Wimbledon 2018

Wimbledon 2018: Serena Williams to chase record-matching 24th Major against Angelique Kerber

Serena Williams beats Julia Gorges in straight sets to set up a Wimbledon final against Angelique Kerber

She may not have been on the courts of Wimbledon for two years, but that had not stopped the seven-time champion Serena Williams picking up just where she left off.

Back in 2015, she won her fourth straight Major here, then made the semis in New York, the final in Australia and Roland Garros, before defending her title at Wimbledon. The superb run continued, with the semis in New York and her 23rd Major in Australia at the start of last year—when she was two months pregnant.

Cue maternity leave, giving birth last September, and timing her return to form just at the right stage in the schedule to hit Wimbledon’s grass.

Even as recently as a month ago, with just seven matches to her name, and having withdrawn after her third match at Roland Garros with a pectoral strain, many would not have given Williams a strong chance of making the final here this year.

But as she worked her way through her quarter of the draw, she began to show the old familiar strength and determination—and it is worth remembering that Williams will be 37 in September, and became the oldest No1 little more than a year ago.

Rapidly, then, she did become the favourite to do what had seemed impossible: return to Wimbledon, win more matches than she had played in the last 18 months, and contest the title. And all that despite having a ranking of 181.

She had, it is true, been given a boost by the All England Club, a discretionary seeding of 25, and she had seen all the former champions and top 10 seeds fall by the wayside. But she could only play who was in front of her, and the next woman, though a seed, may not have felt overly optimistic.

Julia Goerges, seeded 13, had already done her fair share of beating seeds, though none higher than herself. And she had worked hard to get further at Wimbledon, or any other Major, than she had managed before.

Until this her 42nd Major appearance, she had reached the fourth-round at the Australian Open, Roland Garros and the US Open, but only as far as the third round at Wimbledon. Now she was in the semi-finals, but she played not only Williams’ formidable record but a 0-3 head-to-head, most recently at Roland Garros just weeks ago. The German had yet to win a set.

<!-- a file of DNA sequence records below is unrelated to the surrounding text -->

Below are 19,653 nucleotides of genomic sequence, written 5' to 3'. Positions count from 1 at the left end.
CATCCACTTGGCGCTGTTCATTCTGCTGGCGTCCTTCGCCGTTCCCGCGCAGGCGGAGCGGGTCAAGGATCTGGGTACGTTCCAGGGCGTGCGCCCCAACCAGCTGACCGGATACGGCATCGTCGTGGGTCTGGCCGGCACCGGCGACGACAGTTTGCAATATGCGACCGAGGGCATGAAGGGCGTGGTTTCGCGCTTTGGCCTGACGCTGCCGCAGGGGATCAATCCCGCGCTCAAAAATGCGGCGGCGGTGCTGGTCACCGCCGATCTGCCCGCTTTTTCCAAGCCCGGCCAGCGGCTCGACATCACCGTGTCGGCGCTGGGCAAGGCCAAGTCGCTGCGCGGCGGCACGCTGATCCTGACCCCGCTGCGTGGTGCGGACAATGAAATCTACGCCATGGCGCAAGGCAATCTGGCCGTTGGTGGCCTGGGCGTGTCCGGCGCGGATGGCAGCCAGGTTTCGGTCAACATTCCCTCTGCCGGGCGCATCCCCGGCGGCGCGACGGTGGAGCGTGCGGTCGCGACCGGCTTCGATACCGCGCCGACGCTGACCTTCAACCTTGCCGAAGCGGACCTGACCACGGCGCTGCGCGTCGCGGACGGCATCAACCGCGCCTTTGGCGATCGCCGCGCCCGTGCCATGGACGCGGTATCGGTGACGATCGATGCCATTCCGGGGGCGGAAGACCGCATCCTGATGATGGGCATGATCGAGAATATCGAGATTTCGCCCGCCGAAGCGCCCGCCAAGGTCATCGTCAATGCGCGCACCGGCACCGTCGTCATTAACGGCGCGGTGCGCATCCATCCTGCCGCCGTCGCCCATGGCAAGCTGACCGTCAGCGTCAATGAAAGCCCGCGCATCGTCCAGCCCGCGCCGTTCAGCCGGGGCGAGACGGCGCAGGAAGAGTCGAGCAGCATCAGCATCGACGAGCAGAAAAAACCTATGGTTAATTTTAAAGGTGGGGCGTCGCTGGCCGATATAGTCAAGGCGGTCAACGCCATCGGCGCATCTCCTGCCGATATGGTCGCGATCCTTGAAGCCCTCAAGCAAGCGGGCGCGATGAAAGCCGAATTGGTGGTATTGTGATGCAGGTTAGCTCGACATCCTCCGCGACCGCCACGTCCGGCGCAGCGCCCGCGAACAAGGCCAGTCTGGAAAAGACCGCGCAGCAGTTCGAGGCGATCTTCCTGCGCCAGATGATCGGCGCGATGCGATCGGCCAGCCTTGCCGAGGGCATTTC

Goerges is a bold player who hits big and serves big, and she led the women’s stats for aces—more even than Williams. But she came under pressure straight away, and had to fight off break point in the second game.

The two stayed on level terms for five games, and then Williams got her break. She smelled blood, and went after the Georges serve again, thumped a backhand winner and brought up three set points. A long baseline exchange, and the German hit wide for the break. Williams led, 6-2, after half an hour.

Goerges was not deterred at the start of a tough second set, held to love, only to see Williams make two love holds and then win an athletic exchange of lob, drop and sizzling pass for a break point. Goerges clipped the net and the break was complete, 2-4.

It was not the end of the story: Goerges, with the encouragement of a vocal crowd, played a no-holds-barred game to earn her first break chances of the match, 0-40, and at the last attempt, got her reward to get back on level terms.

However, Williams is never more dangerous than when her pride is pricked, and so it was. A double fault did not help the German’s cause, and a flurry of errors conceded the conclusive break, 6-4, after a just an hour and 10 minutes.

Centre Court rose as one to cheer this most remarkable of athletes. She has always been hugely respected here, but with every passing year, and every adversity overcome to return to the top, she is loved too.

Hard to believe that, 10 months on from a difficult birth and post-partum health scares, she has worked back to this level of tennis and fitness.

She is the lowest ranked player even to reach the Wimbledon semis, let alone the final, and she has only lost one of her 11 last-four matches here, to sister Venus in 2000.

She is now on a run of 20 straight match-wins here, dating back to the start of her 2015 campaign, and into her 10th Wimbledon final 20 years after she made her first appearance at the All England Club.

And in the broader picture, Williams could equal the all-time record for Major singles titles if she lifts her eighth trophy here on Saturday. It will make 24, a tally achieved only by Margaret Court across the pre- and post-Open era. But even if Williams does not win this weekend, it is hard to see her failing to equal or exceed that old record very soon.

She put it thus in the aftermath of her win:

“It’s crazy. I don’t even know how to feel because I literally didn’t think I’d do this well in my fourth tournament back.

“This was not inevitable for me… I remember I could not even walk to my mailbox… so I’m taking everything as it is and enjoying every moment.”

It will be with a sense of dejà vu that she takes to court for the final, however. When she won here in 2016, she did so by beating Angelique Kerber in the German’s only previous final here. Williams admitted that she had been watching Kerber’s progress through the draw, and was impressed—as she should be. The fellow 30-something has recovered her form well after a difficult 2017 to play some of her best tennis since that impressive 2016, when she won her two Major titles.

That year, Kerber had already beaten Williams to the title at the Australian Open, so this this third Major final in a row had some history. Indeed, it could turn out to be one of the best finals here in recent years. One not to be missed.

Angelique Kerber back into final with dominant win over Ostapenko

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